5. Plan for community and fellowship
    Leaders who have stayed connected in meaningful ways with their volunteers in 2020 are the ones who are having an easier time recruiting those same leaders for 2021. As you build community in your church, share your vision for children’s ministry in 2021. Emphasize the vision more than just the immediate need.
  6. Plan ‘old-school’
    Remote learning and Zoom fatigue have damaged attempts to connect with children and families through the internet. Consider connecting with families who do not return to your church for Sunday services through phone messages, porch packages and “snail mail.” Don’t give up your communication efforts until asked to stop by the parents.

Planning may look and sound different in 2021 but is critical for effective ministry. Don’t assume the need for planning doesn’t exist in this season. In all honesty, it has never been more important as a reflection of your leadership and vision for the future of your church. Plan well and with hope for the future. It’s worth it!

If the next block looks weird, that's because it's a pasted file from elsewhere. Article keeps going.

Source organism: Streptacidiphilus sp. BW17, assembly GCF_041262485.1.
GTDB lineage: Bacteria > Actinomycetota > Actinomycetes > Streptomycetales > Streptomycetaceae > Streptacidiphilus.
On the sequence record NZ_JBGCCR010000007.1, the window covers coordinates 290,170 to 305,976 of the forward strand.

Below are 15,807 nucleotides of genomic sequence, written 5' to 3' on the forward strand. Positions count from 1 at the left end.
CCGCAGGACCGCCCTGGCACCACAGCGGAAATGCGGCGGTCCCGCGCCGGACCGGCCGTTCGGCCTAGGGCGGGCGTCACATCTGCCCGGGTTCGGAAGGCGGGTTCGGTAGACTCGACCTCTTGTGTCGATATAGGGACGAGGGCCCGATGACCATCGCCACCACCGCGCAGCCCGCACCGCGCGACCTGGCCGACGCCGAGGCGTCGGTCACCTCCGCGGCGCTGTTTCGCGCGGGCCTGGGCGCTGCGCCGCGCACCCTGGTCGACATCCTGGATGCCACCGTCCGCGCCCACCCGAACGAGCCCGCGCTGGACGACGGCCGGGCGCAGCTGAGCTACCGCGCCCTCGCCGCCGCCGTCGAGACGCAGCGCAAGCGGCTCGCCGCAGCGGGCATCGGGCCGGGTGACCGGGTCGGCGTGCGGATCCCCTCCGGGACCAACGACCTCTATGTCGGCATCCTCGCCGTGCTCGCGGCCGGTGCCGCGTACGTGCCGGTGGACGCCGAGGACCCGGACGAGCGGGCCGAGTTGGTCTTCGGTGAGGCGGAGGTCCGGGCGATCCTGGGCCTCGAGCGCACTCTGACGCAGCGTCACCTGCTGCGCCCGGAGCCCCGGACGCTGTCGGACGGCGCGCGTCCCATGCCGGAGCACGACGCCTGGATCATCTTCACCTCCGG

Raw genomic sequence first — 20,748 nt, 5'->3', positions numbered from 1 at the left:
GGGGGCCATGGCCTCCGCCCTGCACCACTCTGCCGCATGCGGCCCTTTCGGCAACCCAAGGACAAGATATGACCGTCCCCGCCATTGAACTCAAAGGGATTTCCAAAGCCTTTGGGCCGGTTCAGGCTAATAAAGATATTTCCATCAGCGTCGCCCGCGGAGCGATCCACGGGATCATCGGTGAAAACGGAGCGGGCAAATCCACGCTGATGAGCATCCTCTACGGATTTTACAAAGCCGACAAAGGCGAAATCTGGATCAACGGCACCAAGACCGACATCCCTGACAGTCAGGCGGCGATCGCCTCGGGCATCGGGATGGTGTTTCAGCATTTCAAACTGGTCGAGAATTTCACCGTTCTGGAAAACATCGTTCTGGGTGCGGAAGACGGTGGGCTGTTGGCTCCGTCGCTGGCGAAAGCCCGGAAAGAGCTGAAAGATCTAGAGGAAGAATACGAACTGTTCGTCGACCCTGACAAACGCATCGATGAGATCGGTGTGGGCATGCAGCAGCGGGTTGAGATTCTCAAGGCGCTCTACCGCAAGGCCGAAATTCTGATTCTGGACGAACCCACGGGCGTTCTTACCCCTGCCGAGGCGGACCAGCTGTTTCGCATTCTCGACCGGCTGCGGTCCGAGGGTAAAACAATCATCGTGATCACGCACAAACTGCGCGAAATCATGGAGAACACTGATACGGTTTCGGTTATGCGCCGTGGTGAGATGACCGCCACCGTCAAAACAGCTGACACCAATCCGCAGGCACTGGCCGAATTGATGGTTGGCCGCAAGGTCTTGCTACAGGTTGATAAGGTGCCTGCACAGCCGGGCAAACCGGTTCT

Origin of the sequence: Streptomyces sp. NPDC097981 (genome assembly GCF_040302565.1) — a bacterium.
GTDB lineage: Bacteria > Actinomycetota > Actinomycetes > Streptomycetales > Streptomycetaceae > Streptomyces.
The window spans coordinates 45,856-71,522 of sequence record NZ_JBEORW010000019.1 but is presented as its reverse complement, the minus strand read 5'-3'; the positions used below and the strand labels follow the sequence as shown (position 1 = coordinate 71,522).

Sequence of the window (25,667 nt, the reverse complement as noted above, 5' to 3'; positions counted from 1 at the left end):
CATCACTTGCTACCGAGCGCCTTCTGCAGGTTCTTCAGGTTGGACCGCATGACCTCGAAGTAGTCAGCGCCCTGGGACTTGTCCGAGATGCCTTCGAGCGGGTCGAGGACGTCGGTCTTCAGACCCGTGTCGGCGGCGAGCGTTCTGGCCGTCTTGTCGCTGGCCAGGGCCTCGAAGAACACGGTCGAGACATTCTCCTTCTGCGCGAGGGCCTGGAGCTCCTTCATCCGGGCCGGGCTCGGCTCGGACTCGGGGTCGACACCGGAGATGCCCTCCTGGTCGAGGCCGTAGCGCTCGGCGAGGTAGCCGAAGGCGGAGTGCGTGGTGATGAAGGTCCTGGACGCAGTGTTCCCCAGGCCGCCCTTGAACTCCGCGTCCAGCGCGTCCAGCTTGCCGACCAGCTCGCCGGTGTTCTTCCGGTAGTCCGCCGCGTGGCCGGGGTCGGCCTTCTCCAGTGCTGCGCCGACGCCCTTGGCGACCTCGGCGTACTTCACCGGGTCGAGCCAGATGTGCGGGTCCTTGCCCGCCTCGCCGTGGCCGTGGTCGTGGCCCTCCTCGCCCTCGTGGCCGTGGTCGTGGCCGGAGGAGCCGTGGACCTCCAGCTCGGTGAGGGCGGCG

by Cheryl Markland  
/  Childhood Evangelism and Discipleship  /  Baptist State Convention of North Carolina

Caraway celebrates 60 years of ministry and memories

North Carolina Baptists joined forces in July 1962 to cultivate a powerful new tool to help churches reach and disciple more people — Camp Caraway. Now, decades later, the camp continues to serve N.C. Baptists and will celebrate its 60th summer this July.  Situated on more than...

How leaders can bridge generational gaps in Asian American churches

Many Asian American churches provide spaces for Asian immigrants to continue worshiping similarly to how they did in their home countries. They offer a familiar community and a home away from home. What can often be overlooked, however, is the cultural gap between immigrant...

On death and dying, as it relates to churches

In 1969, Elisabeth Kubler-Ross, a Swiss-American psychiatrist, wrote the classic book On Death and Dying. This work, chronicling lessons she learned with terminally ill patients, outlined the five stages that all people go through as they near death. Beginning when they are...

4 symptoms to watch for when assessing pastoral health